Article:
by Emad Botros
In a previous ABTS Blog post I made the argument that the Jonah of the Bible and the Yūnus of the Quran are the same character. The post concluded with the questions: is it possible to learn from the Qur’an? Can the Qur’an help us as we develop theology in a Middle Eastern context?
When I first heard this phrase “learning from the Qur’an” during my PhD studies I resisted the idea and answered firmly with “NO!” As a committed Evangelical, the Bible is the only authoritative book to learn from. How then can I learn from another religious book other than the Bible? What could I learn from the Qur’an? If I learn from another religious book, like the Qur’an, would I not give this book authority over my life and allow it to impact me spiritually?
As I began to entertain these questions, I thought it would be better to put the idea into practice by reading the prayer of Yūnus in the Qur’an and other Islamic literature. From this exercise I have learned the followings:
1) I have learned new things about my own text and how others apply it to their lives. When it comes to the story of Yūnus, I grew up in Sunday school listening to this “cool” story of a man swallowed by a whale, and for some today this is the most important well-known part of the story. This is also the case in Islam, particularly the Qur’an. The name of Yūnus in the Qur’an is associated by this well-known accident; He is defined in the Qur’an as the Man of the fish “ذا النون” (21:87) and the Companion of the Whale “صاحب الحوت” (68:48). However, it was illuminating to know that the prayer of Yūnus while in the belly of the whale is the most important prayer that Muslims pray during times of distress: “There is no Allah but you, glory be to you, I was one of the wrongdoers,” (Q 21:87).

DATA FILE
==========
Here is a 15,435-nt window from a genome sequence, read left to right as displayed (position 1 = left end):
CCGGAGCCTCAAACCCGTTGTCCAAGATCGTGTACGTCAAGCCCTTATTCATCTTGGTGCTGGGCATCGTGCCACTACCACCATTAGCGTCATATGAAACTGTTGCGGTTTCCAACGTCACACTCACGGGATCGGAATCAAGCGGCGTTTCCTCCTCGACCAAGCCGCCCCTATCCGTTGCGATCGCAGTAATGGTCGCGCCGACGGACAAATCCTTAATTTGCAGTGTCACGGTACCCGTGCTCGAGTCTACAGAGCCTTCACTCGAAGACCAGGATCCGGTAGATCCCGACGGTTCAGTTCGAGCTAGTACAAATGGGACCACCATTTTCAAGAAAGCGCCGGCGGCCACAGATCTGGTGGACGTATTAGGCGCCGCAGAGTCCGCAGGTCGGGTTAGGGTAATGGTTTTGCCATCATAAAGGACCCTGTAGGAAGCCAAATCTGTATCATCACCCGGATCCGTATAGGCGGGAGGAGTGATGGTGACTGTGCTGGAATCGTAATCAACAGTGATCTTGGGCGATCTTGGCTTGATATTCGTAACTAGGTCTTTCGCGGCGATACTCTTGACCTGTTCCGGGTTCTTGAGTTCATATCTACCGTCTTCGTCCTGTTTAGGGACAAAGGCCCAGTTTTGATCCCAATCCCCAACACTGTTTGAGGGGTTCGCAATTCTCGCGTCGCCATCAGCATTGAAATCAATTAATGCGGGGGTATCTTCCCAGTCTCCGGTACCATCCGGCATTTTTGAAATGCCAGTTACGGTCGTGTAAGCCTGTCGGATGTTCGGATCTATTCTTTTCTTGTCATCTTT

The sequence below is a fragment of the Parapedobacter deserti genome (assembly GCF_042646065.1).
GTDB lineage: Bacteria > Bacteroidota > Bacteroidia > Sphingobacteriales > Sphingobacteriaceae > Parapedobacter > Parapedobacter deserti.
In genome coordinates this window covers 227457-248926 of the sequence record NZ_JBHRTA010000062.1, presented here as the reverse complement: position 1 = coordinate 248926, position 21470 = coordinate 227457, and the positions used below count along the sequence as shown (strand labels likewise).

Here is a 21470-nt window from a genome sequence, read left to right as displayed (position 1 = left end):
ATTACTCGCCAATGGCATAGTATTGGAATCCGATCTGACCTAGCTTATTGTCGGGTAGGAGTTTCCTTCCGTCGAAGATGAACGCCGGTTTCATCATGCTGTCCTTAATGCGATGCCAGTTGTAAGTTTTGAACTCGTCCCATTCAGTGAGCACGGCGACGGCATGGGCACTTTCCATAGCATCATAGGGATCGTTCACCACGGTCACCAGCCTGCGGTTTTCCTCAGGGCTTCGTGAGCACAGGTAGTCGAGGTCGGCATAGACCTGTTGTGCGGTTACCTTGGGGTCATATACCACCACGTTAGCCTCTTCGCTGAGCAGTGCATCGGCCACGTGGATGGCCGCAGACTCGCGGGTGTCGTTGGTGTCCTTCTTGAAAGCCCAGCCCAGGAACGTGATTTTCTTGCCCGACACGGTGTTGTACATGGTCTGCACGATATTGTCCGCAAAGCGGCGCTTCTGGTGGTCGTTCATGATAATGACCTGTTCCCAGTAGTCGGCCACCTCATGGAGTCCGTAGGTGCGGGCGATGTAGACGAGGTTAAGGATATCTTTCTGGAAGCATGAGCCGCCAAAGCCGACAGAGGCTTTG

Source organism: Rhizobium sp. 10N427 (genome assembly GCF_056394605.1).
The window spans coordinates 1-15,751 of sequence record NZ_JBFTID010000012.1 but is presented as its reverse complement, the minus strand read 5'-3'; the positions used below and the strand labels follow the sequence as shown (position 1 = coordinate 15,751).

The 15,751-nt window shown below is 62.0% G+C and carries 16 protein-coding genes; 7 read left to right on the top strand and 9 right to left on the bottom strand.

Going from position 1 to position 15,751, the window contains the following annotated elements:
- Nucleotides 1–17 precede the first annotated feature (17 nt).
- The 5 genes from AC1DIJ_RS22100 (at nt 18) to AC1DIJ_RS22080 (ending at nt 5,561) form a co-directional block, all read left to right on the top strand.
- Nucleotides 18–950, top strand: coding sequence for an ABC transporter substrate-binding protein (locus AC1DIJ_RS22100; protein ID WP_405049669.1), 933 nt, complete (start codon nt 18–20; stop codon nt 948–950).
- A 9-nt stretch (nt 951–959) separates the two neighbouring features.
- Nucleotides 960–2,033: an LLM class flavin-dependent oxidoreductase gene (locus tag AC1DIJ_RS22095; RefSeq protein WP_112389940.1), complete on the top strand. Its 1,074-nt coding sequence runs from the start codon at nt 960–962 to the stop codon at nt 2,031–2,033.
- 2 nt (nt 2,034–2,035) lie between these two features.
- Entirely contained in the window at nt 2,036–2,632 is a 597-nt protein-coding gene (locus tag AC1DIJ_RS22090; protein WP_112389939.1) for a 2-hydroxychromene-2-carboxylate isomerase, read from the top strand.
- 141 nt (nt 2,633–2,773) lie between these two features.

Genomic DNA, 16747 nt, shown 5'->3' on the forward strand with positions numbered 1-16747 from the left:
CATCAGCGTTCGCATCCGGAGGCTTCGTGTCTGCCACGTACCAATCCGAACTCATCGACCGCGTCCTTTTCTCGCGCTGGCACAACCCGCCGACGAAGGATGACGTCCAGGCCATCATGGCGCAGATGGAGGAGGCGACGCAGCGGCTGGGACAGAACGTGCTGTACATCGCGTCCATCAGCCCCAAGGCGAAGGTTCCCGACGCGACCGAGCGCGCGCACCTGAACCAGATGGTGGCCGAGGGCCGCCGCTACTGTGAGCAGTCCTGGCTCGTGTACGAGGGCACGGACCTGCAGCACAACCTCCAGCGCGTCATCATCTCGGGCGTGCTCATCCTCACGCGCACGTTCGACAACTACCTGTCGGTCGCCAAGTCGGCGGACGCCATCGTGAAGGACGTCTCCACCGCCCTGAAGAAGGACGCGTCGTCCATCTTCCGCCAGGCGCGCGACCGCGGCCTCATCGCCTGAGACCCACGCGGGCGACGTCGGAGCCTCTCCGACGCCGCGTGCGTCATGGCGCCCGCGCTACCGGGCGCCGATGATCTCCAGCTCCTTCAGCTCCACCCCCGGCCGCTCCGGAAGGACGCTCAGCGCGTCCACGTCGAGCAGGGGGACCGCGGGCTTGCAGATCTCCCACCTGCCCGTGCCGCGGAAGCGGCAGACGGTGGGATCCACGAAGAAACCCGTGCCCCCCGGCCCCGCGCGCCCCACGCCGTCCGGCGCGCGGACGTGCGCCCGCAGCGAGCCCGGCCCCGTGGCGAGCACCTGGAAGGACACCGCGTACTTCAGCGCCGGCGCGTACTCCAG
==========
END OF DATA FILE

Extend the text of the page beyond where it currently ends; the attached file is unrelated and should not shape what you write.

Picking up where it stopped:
Unsurprisingly, this led me to shift my focus from this “cool” part of the story to other important events that I had not paid enough attention to before. Here, I began to understand how my Muslim friends and neighbours relate to the story of Yūnus on a daily basis, and maybe how we should too. Questions such as whether Yūnus chapter 2 is a late interpolation, as some Western scholars suggest, become irrelevant in my own context. This too helped me to be very careful about the kind of questions that I need to address while working towards developing resources and commentaries in Islamic contexts. We can conclude that it is more effective to focus on the questions that are more relevant to my own context and to learn about how Muslims relate to my own text.
2) I have learned about the similarities and differences between the prayer of Yūnus in both traditions. As I continued my exercise of reading the payer of Yūnus in the Qur’an, I discovered that while Yūnus thanks God for his salvation (in a thanksgiving psalm), Yūnus asks for God’s forgiveness. At this point I tried to develop the habit of understanding the Qur’an on its own terms. This kind of practice requires listening to what the Qur’an is saying while temporarily suspending my own judgements. This, however, does not ignore the fact that there is a distinctive worldview presented in each book. It rather attempts to sympathetically consider the kind of questions that my Muslims friends might have as they read the prayer of Yūnus. Indeed, there is no better illustration to explain this idea than the imagery of family members sitting around camp fire that John Kaltner offers: